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Finger clickin' good

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The humble computer mouse travels a staggering 422 miles during its lifetime, according to new research.

Over a typical three year 'lifespan', the average mouse will travel the equivalent of halfway from Land's End to John O'Groats as computer users work with their documents, spreadsheets, digital photos and mp3s and surf the internet.

Researchers for online insurer\n issued 100 office workers with 'Mouse Odometers' to track their 'move and click' habits over a standard 35-hour working week.

It revealed that the average worker clicks their mouse 73.44 times per hour and moves it a distance of 140 yards (129m) during this period.

That equates to 2,570 click and just under three miles (2.932miles) a week. Over an average lifespan, the mouse makes more than 370,000 clicks. At a click a second this equates to 102 hours of non-stop clicking.

But along the way 49 per cent of 'mice' also frequently suffer at the hands of their users.

esure polled 2,500 workers about their computer usage, and discovered that 71 per cent get frustrated with their mouse on a regular basis.

A third admitted they never bother to clean their mouse - leaving fluff and grime to build up in its innards - and 59 per cent prefer to buy a new one instead of trying to fix the old one.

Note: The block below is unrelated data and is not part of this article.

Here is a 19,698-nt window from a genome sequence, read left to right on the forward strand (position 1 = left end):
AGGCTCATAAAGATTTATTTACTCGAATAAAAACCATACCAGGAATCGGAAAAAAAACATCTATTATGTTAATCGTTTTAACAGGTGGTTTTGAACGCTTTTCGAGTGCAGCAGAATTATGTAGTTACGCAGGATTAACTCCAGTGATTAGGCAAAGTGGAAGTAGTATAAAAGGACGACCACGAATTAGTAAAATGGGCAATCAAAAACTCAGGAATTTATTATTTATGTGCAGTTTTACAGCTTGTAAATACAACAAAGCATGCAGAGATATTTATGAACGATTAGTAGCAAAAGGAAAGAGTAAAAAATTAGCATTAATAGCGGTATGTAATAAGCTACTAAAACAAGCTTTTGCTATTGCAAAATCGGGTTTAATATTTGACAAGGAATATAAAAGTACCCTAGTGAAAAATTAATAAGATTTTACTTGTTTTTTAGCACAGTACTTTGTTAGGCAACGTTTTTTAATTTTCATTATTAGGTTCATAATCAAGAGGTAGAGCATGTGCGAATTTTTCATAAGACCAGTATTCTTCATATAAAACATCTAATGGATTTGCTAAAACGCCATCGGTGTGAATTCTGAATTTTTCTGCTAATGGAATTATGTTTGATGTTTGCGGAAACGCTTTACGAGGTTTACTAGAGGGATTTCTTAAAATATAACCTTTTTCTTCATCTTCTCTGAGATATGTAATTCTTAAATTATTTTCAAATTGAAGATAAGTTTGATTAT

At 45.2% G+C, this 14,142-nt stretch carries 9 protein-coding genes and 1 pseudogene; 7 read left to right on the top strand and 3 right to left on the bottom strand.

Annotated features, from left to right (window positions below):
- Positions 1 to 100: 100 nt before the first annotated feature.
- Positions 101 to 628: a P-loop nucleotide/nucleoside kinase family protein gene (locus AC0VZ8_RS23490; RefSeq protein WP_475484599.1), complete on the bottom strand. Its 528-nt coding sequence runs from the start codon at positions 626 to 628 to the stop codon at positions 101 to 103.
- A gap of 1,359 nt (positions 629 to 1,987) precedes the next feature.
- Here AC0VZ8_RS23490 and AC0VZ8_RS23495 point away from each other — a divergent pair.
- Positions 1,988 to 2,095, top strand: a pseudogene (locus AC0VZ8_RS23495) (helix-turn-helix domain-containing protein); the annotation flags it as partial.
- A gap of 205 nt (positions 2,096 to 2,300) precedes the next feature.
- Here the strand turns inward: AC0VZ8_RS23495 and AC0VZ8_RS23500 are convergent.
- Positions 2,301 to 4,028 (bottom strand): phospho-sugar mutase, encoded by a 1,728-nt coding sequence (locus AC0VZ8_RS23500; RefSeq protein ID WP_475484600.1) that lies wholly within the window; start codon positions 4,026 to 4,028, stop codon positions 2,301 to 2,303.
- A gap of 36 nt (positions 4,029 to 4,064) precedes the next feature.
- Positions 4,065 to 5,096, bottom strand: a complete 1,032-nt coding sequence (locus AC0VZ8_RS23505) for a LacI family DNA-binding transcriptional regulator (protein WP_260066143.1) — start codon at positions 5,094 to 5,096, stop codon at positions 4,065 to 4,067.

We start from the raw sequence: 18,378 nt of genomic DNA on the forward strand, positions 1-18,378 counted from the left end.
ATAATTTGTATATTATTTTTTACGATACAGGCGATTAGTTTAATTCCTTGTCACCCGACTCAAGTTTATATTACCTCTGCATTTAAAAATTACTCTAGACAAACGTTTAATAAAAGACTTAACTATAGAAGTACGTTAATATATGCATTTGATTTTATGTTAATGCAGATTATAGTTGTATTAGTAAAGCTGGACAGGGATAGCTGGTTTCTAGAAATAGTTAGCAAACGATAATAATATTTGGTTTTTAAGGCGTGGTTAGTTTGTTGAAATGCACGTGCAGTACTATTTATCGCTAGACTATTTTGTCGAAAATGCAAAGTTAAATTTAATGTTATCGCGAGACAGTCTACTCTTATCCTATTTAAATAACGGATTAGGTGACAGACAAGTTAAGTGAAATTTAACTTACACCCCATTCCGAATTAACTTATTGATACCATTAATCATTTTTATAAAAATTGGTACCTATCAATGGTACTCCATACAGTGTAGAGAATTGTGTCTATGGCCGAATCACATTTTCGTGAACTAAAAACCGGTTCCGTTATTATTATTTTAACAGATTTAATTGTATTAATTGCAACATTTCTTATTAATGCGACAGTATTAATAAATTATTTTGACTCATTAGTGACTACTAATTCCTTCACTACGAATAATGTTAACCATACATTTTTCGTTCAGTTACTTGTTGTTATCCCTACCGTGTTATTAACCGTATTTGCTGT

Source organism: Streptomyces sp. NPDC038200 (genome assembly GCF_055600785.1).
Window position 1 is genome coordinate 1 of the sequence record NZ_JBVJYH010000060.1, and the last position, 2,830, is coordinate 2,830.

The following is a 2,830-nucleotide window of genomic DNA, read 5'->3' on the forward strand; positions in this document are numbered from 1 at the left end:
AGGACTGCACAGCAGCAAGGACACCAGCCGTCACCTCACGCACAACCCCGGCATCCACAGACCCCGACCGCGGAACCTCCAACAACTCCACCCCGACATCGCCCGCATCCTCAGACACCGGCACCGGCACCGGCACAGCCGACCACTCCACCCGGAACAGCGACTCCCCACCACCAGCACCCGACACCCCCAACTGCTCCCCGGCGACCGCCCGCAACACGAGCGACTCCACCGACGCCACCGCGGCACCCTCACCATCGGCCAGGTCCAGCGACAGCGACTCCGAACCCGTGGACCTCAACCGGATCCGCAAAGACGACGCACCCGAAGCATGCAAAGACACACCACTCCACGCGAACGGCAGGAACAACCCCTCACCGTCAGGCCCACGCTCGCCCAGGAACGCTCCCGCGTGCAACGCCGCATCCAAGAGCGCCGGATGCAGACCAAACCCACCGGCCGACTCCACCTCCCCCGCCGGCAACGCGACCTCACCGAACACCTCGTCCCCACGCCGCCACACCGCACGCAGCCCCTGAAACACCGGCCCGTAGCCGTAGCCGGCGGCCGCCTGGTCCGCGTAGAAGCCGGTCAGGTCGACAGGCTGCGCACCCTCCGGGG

A spokesman for esure said: "The mouse is the most important moving part in the modern computer world and it earns its keep. A mouse will cost a company less than £10 but it is expected to complete 16 marathons and often suffer neglect along the way".

And although office staff execute 514 mouse clicks per day, they don't have the same enthusiasm for their own personal daily workout.

The same 100 workers were also issued with pedometers to track their own movements within the office during the week.

It revealed that the average person takes a mere 179.57 steps around the office per day by comparison - that equates to 897.85 steps a week.

A spokesman for esure said: "When it comes to getting around, the mouse makes its users look positively lazy. While the mouse is almost constantly on the go, many human users are desk potatoes."

The poll revealed - ironically - that workers in UK transport, travel and logistics divisions are the laziest - as 14 per cent only leave their desks ONCE a day.

People whose job it is to 'work with others' are the least patient - a staggering 92 per cent of human resources staff regularly take their frustrations out on their mouse.

Those working in legal professions and charity workers are the most neglectful of their 'mice', refusing to clean them at all.

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